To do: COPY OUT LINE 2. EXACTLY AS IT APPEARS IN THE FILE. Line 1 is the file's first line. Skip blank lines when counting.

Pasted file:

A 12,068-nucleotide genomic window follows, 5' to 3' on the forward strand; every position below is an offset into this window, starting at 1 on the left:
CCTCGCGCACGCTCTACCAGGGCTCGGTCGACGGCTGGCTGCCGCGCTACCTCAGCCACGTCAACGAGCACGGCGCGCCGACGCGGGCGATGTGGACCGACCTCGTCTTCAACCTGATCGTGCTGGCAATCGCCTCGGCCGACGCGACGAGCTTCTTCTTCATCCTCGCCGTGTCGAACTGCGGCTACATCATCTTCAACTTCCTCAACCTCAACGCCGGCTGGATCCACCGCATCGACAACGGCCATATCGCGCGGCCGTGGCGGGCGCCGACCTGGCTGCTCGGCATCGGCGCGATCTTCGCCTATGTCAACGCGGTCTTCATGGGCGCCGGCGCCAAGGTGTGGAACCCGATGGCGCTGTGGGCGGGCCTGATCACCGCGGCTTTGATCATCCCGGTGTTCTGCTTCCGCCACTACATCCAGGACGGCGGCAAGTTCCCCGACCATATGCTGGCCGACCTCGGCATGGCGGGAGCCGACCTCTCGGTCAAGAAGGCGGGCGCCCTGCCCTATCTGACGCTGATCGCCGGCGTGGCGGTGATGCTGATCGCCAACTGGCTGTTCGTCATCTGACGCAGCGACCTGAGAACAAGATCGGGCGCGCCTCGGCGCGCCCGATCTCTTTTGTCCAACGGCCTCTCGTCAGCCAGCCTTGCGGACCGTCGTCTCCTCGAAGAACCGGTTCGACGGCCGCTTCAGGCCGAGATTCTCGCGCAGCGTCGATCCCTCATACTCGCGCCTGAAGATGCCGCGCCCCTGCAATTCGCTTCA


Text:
CCTCGCGCACGCTCTACCAGGGCTCGGTCGACGGCTGGCTGCCGCGCTACCTCAGCCACGTCAACGAGCACGGCGCGCCGACGCGGGCGATGTGGACCGACCTCGTCTTCAACCTGATCGTGCTGGCAATCGCCTCGGCCGACGCGACGAGCTTCTTCTTCATCCTCGCCGTGTCGAACTGCGGCTACATCATCTTCAACTTCCTCAACCTCAACGCCGGCTGGATCCACCGCATCGACAACGGCCATATCGCGCGGCCGTGGCGGGCGCCGACCTGGCTGCTCGGCATCGGCGCGATCTTCGCCTATGTCAACGCGGTCTTCATGGGCGCCGGCGCCAAGGTGTGGAACCCGATGGCGCTGTGGGCGGGCCTGATCACCGCGGCTTTGATCATCCCGGTGTTCTGCTTCCGCCACTACATCCAGGACGGCGGCAAGTTCCCCGACCATATGCTGGCCGACCTCGGCATGGCGGGAGCCGACCTCTCGGTCAAGAAGGCGGGCGCCCTGCCCTATCTGACGCTGATCGCCGGCGTGGCGGTGATGCTGATCGCCAACTGGCTGTTCGTCATCTGACGCAGCGACCTGAGAACAAGATCGGGCGCGCCTCGGCGCGCCCGATCTCTTTTGTCCAACGGCCTCTCGTCAGCCAGCCTTGCGGACCGTCGTCTCCTCGAAGAACCGGTTCGACGGCCGCTTCAGGCCGAGATTCTCGCGCAGCGTCGATCCCTCATACTCGCGCCTGAAGATGCCGCGCCCCTGCAATTCGCTTCA